Unformatted text preview: Antibiotics Various families of antibiotics are used for various types of microorganisms to achieve control and assist body defenses during times of infection. Antibiotics are products of microorganisms that react with and inhibit the growth of other microorganisms. An antibiotic should be selectively toxic to pathogenic microorganisms, should not incite an allergic response in the body, should not upset the normal microbial population of various body sites, and should not foster the development of drug resistance. Penicillin. Penicillin prevents Gram-positive bacteria from forming peptidoglycan, the major component of the cell wall. Without peptidoglycan, internal pressures cause the bacterium to swell and burst. Penicillin is not one antibiotic, but a family of antibiotics. The family includes penicillin F, penicillin G, and penicillin X, as well as ampicillin, amoxicillin, nafcillin, and ticarcillin. The first penicillin was and penicillin X, as well as ampicillin, amoxicillin, nafcillin, and ticarcillin....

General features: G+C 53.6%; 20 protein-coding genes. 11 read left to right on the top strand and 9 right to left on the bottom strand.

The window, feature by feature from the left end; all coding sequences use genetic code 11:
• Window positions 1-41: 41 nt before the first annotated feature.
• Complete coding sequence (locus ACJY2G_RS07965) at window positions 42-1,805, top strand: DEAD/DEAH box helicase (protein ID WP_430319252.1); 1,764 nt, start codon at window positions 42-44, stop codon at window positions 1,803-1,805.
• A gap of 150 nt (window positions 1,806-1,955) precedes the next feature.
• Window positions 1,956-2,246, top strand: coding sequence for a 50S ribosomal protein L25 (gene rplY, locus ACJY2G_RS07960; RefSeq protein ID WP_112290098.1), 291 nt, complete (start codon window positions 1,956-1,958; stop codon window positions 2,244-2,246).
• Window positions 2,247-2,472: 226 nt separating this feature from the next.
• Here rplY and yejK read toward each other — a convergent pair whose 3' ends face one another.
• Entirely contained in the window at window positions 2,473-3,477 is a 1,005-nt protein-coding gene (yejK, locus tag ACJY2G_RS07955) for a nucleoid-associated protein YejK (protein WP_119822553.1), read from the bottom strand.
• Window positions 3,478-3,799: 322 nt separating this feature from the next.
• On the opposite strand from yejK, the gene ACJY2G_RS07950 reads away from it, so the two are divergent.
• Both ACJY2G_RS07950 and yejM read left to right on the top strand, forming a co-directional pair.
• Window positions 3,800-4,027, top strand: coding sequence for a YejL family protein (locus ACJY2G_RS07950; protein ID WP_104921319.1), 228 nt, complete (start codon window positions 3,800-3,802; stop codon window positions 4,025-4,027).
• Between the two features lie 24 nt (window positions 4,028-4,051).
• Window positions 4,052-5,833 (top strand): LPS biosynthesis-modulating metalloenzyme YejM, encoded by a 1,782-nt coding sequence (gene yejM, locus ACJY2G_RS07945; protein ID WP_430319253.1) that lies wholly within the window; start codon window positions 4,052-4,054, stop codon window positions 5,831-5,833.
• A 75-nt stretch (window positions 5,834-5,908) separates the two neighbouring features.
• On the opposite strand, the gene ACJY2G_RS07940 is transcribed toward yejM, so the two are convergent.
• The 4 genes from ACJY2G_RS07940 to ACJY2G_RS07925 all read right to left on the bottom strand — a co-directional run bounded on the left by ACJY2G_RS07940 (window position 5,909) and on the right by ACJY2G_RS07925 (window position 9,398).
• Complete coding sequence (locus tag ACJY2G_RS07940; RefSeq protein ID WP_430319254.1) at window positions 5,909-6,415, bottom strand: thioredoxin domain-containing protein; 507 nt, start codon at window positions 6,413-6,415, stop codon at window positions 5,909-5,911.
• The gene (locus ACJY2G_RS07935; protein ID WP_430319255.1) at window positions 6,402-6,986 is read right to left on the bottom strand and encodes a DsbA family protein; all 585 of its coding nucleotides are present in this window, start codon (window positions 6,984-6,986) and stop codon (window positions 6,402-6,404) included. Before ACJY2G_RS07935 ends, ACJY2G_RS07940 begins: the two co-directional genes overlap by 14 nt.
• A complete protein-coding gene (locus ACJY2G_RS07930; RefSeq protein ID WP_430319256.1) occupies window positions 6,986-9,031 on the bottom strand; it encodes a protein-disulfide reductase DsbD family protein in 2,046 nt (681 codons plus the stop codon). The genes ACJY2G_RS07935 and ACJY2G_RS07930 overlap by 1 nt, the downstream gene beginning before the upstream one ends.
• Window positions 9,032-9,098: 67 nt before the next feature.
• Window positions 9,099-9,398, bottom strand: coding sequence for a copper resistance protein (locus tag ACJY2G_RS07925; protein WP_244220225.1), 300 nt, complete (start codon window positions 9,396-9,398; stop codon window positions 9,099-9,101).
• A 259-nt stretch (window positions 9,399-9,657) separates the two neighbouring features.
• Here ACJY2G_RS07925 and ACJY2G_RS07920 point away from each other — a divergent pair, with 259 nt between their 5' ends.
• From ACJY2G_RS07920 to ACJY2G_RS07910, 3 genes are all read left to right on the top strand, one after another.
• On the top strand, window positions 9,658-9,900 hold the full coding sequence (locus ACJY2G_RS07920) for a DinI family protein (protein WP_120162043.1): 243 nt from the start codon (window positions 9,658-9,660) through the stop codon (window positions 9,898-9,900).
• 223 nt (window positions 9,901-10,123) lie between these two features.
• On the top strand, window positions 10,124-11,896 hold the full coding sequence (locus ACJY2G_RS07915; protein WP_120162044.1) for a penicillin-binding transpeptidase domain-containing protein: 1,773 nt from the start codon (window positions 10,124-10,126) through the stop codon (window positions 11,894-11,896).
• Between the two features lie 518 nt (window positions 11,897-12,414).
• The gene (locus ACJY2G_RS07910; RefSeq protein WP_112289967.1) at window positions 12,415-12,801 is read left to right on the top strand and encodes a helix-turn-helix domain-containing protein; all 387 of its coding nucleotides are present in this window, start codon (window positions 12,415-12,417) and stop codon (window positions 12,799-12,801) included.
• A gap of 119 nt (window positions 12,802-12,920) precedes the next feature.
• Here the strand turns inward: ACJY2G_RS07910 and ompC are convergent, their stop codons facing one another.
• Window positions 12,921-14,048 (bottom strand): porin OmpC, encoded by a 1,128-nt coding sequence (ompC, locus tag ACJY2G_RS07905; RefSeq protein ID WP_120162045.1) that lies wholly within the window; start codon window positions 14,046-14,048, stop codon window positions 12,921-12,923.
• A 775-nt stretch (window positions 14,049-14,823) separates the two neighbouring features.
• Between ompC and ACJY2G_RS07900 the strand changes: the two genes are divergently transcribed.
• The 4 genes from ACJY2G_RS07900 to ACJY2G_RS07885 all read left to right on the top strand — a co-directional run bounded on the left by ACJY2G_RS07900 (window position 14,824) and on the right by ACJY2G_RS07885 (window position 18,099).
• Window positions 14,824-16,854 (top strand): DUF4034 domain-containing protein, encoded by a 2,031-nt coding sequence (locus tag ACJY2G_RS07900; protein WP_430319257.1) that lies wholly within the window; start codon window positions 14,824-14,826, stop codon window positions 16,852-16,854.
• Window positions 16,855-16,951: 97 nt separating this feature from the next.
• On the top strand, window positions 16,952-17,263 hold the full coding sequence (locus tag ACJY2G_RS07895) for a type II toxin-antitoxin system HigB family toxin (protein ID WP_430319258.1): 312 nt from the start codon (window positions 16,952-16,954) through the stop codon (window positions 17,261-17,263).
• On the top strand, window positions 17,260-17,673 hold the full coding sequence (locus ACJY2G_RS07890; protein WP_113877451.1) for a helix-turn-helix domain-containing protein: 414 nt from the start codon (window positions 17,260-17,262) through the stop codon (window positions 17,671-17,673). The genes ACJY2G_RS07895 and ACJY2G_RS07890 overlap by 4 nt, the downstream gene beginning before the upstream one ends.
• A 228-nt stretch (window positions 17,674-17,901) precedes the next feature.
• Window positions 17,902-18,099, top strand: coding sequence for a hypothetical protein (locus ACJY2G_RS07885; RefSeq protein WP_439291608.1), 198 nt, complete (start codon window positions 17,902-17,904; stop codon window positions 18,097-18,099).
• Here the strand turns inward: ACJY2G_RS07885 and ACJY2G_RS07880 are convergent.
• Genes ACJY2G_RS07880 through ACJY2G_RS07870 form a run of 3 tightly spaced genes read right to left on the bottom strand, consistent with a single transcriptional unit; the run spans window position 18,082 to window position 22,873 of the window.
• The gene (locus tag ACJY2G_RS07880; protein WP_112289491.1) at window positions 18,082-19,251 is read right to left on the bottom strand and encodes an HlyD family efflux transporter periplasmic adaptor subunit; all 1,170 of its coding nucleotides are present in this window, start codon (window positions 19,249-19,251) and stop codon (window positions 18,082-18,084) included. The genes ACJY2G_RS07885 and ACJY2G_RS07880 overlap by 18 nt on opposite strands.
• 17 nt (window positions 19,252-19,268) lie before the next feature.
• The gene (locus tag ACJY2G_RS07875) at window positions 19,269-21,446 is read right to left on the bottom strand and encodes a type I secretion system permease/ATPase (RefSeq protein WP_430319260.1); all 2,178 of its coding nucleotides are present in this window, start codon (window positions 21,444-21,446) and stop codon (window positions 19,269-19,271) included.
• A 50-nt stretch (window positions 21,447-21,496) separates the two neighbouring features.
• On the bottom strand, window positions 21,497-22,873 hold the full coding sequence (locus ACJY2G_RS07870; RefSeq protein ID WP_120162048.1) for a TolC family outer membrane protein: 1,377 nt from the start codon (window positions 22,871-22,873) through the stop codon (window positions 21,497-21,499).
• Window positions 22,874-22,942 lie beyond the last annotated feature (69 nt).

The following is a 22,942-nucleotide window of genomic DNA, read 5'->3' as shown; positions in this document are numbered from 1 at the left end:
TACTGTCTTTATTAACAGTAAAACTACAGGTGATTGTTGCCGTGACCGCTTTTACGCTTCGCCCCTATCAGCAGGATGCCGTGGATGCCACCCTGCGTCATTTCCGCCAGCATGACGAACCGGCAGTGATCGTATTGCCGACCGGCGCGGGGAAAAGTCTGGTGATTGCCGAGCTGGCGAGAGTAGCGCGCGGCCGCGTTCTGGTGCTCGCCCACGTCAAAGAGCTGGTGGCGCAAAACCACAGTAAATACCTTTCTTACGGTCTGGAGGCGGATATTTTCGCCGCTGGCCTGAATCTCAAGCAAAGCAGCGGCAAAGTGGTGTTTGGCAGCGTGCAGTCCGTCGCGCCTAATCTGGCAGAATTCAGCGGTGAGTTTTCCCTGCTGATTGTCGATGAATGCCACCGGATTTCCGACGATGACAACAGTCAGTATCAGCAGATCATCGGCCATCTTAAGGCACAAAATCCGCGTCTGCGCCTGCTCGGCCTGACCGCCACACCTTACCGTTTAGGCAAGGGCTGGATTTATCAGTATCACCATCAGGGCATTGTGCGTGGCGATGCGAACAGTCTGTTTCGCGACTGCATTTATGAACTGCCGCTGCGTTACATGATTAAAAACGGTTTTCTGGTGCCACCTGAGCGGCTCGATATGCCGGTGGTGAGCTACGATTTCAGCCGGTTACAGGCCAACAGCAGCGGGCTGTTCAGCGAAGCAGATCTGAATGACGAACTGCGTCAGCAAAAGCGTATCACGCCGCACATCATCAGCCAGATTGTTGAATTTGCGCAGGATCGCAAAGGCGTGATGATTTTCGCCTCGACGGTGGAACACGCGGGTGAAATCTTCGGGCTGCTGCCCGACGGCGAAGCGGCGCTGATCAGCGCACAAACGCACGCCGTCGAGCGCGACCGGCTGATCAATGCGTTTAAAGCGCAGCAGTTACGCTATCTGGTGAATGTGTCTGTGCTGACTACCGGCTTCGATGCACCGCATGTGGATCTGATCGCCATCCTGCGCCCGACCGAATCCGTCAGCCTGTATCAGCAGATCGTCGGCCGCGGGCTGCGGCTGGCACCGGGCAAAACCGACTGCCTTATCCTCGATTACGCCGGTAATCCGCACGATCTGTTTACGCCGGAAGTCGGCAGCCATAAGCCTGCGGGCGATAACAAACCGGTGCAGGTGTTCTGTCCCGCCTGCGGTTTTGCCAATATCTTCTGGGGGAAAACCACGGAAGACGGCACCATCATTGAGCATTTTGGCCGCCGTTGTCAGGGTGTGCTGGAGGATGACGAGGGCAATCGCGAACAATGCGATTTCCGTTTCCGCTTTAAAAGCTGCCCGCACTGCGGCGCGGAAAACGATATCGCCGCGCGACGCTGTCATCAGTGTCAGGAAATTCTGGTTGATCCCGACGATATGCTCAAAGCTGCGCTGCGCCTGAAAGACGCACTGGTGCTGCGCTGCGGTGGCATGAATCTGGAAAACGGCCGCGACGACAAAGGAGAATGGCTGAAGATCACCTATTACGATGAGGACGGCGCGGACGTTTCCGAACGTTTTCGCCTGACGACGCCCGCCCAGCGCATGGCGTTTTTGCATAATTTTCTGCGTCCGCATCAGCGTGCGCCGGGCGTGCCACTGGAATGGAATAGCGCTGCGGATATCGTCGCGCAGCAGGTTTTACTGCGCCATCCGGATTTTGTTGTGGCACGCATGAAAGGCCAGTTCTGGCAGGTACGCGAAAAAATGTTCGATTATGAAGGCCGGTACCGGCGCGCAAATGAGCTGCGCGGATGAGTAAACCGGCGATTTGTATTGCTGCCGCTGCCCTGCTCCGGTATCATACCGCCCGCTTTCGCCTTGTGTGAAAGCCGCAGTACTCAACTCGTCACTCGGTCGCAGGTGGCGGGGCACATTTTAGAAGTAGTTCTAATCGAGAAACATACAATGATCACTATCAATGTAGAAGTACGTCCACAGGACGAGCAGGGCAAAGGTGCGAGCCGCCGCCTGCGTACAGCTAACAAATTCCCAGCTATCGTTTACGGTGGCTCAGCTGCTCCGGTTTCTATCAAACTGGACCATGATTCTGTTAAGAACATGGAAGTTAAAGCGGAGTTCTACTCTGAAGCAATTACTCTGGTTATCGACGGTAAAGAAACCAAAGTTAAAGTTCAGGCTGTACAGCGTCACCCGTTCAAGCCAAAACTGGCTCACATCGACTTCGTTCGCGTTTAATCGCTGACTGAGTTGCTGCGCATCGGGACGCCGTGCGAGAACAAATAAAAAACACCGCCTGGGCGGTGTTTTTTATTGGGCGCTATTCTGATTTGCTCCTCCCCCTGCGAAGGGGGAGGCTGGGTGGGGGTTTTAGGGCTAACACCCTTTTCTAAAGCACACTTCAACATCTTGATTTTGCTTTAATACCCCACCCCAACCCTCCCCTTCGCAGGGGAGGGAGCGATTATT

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This note was uploaded on 11/11/2011 for the course BIO 101 taught by Professor Pesthy during the Fall '07 term at Texas State.
- Fall '07